In New York, An Unusual Dance Performance

In New York this week, two unlikely groups came together: war veterans and modern dancers. Dancers kicked, twisted and jumped on and around retired airplanes from the 1930s and 1940s in a hangar at Floyd Bennett Field.

ROBERT SIEGEL, host:

This past weekend in New York, modern dancers took over a former military facility. They danced among warplanes for an audience that included members of the military. NPR's Alison Bryce was there and has this story about the show called "Breaking Ground."

ALISON BRYCE: Dante Di Mille is in a hangar at an abandoned airfield in Jamaica Bay, Brooklyn. He volunteers here three days a week giving the public tours of the planes.

Mr. DANTE DI MILLE (Former Air Force Cartographer): We're standing here and looking at a C-47, or more commonly known as a DC-3. That's a twin-engine aircraft. Each engine, they're maybe 2,000 horsepower. I can see it here at Floyd Bennett Field probably the late '30s, early '40s when it was the first viable passenger plane.

BRYCE: During World War II, Di Mille flew planes like this one. But on this day, Dancing in the Streets, an organization that brings dance out of traditional dance settings, makes this airplane take center stage. Di Mille watches nine dancers move around a neighboring plane.

Mr. DI MILLE: And they're going to be coming in momentarily. Here they are, rushing along toward this particular airplane. And now, suddenly, many of them are falling down. OK. Now they seem to be - they have gotten up off the floor. They're beating him at the side of the airplane.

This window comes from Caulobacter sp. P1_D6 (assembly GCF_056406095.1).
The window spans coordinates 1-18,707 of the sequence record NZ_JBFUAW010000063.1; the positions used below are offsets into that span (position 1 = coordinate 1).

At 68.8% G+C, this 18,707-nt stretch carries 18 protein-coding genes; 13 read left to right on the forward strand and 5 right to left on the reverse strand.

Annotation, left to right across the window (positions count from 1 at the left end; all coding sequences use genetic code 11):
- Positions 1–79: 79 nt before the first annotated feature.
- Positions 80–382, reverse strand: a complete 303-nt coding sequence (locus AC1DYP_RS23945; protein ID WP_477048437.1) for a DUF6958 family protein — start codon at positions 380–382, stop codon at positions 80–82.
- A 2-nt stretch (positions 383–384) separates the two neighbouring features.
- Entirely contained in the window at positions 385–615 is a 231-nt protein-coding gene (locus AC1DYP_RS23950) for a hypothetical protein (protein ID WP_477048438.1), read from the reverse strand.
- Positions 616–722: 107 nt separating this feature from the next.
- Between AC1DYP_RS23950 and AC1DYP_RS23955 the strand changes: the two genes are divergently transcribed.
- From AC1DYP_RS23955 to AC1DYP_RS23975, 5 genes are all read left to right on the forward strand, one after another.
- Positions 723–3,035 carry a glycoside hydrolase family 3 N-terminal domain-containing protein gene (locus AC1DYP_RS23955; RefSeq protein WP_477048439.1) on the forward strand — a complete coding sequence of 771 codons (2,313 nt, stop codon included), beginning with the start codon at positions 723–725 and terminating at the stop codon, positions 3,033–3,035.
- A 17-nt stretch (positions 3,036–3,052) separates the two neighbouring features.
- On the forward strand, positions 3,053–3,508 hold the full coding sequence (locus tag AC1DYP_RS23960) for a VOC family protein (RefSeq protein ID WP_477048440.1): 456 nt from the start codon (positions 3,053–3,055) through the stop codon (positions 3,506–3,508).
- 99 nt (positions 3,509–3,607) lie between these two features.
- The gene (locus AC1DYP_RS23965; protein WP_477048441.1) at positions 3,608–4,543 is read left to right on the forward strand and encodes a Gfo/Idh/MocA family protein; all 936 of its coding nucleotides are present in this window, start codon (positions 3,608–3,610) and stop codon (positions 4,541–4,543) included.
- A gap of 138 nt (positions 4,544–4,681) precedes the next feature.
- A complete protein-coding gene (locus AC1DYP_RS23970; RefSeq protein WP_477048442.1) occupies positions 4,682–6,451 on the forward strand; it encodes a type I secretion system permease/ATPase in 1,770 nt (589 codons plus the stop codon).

Gunnery Sergeant NELSON HERNANDEZ(ph): I had no idea that this was here. We drove in through the gate, and we saw the sign, and here we are.

BRYCE: Sergeant Nelson Hernandez and five of his colleagues in full camouflage wandered into the performance. Hernandez enjoyed the show, but Dante Di Mille didn't.

Mr. DI MILLE: I'd be perfectly honest with you. I don't completely enjoy it. I don't understand it. I would have liked to have talked to the choreographer and ask how he arrived at a particular point.

BRYCE: Di Mille finds the choreographer, Stephen Koplowitz.

Mr. DI MILLE: Admiring the whole setup, not completely understanding it, where did you pick up the thread?

Mr. STEPHEN KOPLOWITZ (Choreographer, Dancing in the Streets): Well, to be honest Dante, I'd be curious what is it that you see in the work?

Mr. DI MILLE: Now what I saw in it, I saw an aircraft capable of destruction. I saw a particular pilot in some kind of danger.

Mr. KOPLOWITZ: Well, what I was trying to achieve was both to show the power of the machine that is capable of destruction, and I wanted to evoke moments where we experience the cost, the human cost, of warfare.

Mr. DI MILLE: Yes. I felt that one when everyone lay down. I felt that.

Mr. KOPLOWITZ: Hi.

Gunnery Sergeant HERNANDEZ: Gunnery Sergeant Hernandez.

Mr. KOPLOWITZ: Hi. Steve Koplowitz.

BRYCE: Hernandez, just back from Iraq, breaks into the conversation with, bizarrely, the most peaceful interpretation of the dance.

Gunnery Sergeant HERNANDEZ: What I saw was the plane flying, they were the clouds. And also when they're all lined up in the back, it's like the trail that the plane leaves sometimes. It leaves a white trail. I guess some moisture, something in the air. That's what I saw.

Mr. KOPLOWITZ: Wow. And they were clouds. That's - wow, that's really intense.

Gunnery Sergeant HERNANDEZ: That's what I saw.

Mr. KOPLOWITZ: See - now, Dante, this is exactly what I was talking about. I was not thinking about that. But because it's - I was trying to make the work of abstraction on some level. I mean, this is golden.

(Soundbite of laughter)

Mr. KOPLOWITZ: You know, your comments about the work make the work for me now.

Gunnery Sergeant HERNANDEZ: Well, I guess that's the beauty of art, right?

BRYCE: A smiling Dante Di Mille seems to have changed his mind. He says he's sorry to see the dancers packed their bags and go home. Alison Bryce, NPR News.

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